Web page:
Sunday, July 31, 2011

Tsunami of coffee

I graduated eons ago, but I am still in touch with R, my favorite professor.  When fortune brings us to the same city, we always meet to catch up.  I eagerly anticipate these occasions because something insane always happens. 

A couple years back, my husband had a conference near our alma mater, so I tagged along to see R and a few other people I still know in Ann Arbor, Michigan.  R and I arranged to meet at the old department and then grab a bite. At the appointed time, I arrived at her office.  We hugged -- it was great to see her.

Yet she looked bedraggled.  Her hair was a wild mop, and her face sagged with exhaustion.

"I'm pooped," she sighed.  "I was conned into serving on this committee, and there is so much to do.  I was up all night working, then I taught all morning, and now the committee meets in a hour.  I don't have time for a real lunch, can we just go to the cafe next door?  I desperately need caffeine."

"No problem," I said.  "Did you really not sleep again?"  R frequently neglects to sleep when she is stressed.

"Not a wink," she replied.  "Don't worry, I'm used to it."

At the cafe, I ordered a bowl of soup and a biscuit.  I paid, collected my food, and selected a nice table for us.  Several minutes passed - no R.  She was still waiting at the counter while Cafe Girl prepared her extra large latte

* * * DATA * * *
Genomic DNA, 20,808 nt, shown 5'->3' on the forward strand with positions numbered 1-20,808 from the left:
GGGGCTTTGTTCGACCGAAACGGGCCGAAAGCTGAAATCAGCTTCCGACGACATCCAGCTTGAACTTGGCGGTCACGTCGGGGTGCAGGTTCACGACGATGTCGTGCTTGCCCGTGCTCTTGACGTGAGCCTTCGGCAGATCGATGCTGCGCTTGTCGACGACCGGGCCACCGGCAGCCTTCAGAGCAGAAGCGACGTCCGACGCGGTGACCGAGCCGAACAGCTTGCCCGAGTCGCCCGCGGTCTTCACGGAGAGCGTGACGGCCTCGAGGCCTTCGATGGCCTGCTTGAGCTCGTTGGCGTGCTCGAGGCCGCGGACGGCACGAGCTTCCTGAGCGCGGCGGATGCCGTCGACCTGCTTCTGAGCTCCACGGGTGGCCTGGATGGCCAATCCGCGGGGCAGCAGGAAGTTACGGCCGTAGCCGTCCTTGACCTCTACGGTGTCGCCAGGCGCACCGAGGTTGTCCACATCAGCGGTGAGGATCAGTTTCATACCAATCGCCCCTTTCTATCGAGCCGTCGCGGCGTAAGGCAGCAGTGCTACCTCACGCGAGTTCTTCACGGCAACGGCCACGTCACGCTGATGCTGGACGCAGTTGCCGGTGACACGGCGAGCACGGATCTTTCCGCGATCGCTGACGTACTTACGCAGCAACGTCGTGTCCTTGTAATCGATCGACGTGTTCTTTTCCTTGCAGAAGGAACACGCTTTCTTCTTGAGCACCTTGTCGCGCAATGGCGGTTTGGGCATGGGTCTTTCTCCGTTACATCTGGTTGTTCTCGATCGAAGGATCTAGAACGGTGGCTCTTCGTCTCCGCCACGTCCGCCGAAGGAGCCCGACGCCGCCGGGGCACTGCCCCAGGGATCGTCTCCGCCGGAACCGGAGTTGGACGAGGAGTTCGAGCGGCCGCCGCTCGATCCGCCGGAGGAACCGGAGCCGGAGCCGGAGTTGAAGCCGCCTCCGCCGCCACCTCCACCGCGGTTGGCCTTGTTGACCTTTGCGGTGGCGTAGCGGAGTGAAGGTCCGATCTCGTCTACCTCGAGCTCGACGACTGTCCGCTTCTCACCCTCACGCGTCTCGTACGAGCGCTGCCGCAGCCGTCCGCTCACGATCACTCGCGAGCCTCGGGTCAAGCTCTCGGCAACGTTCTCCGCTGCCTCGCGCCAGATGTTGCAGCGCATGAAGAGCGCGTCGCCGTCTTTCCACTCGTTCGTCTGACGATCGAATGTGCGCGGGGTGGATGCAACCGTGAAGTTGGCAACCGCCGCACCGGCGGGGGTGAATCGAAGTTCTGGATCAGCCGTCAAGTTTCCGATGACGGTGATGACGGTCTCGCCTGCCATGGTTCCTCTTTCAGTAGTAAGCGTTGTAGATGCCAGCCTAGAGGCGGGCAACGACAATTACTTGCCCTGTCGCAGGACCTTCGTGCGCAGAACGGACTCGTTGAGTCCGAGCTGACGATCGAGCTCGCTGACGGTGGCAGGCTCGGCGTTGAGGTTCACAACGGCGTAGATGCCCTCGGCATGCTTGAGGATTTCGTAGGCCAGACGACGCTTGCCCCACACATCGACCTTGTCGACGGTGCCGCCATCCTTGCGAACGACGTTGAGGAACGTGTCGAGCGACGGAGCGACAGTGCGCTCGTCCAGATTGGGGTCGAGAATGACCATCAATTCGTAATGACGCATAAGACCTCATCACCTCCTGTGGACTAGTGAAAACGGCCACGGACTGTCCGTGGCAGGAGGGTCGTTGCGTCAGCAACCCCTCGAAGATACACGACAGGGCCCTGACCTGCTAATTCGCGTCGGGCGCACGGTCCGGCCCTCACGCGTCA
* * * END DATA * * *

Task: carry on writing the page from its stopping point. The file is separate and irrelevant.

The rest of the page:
I caught a glimpse of this process:  A young woman steamed several pints of milk, which she then added to an enormous paper tub of violently hot coffee.  She struggled to heave the beverage from the coffee machine to the pick-up counter.

The last thing I saw was R thanking Cafe Girl and picking up her latte.  Then I looked down at my soup.

A split second later, I looked up again to find R clutching the empty paper tub.  She was apologizing to three frat boys at a nearby table.  Coffee streamed from their hair and clothing.  They were surrounded by a lake of latte, which was now lapping across the floor of the cafe.

There was also a lot of coffee on my table.  By some miracle, not a single drop had landed on me or my food.  It was amazing, like when a hurricane or tornado destroys one house while leaving the place next door untouched.

Cafe Girl appeared with a mop and bucket.  She began swabbing at Lake Latte.  Again and again, coffee poured out of the mop into the bucket.

R was mortified.  "I'm so sorry!" she stammered.  "Oh my God!  I blew it!  I really, really blew it!"  Cafe Girl nodded in agreement.

I tried to comfort R:  "It's okay, I'm sure this happens all the time.  Actually, it's kind of funny."

But R could not be consoled.  She insisted on leaving the cafe immediately.  So we did.  R had not consumed a single drop of coffee.

Outside, R was still untethered.  "I gotta go, I'm late!" she wailed. "Let's do dinner - maybe tomorrow?  We can go to this special place I know by the highway, Chili's - I'll pick you up."  She began running away from me.

"Email me!" I yelled at her receding figure.  She never emailed.

Since that day, we have met many times, but we have never revisited what happened at the cafe.  Nor did we ever go to Chili's.  I'm cool with that.

1 comment:

Hillary said...

The illustrative graphics are awesome. Thanks for this latest installment!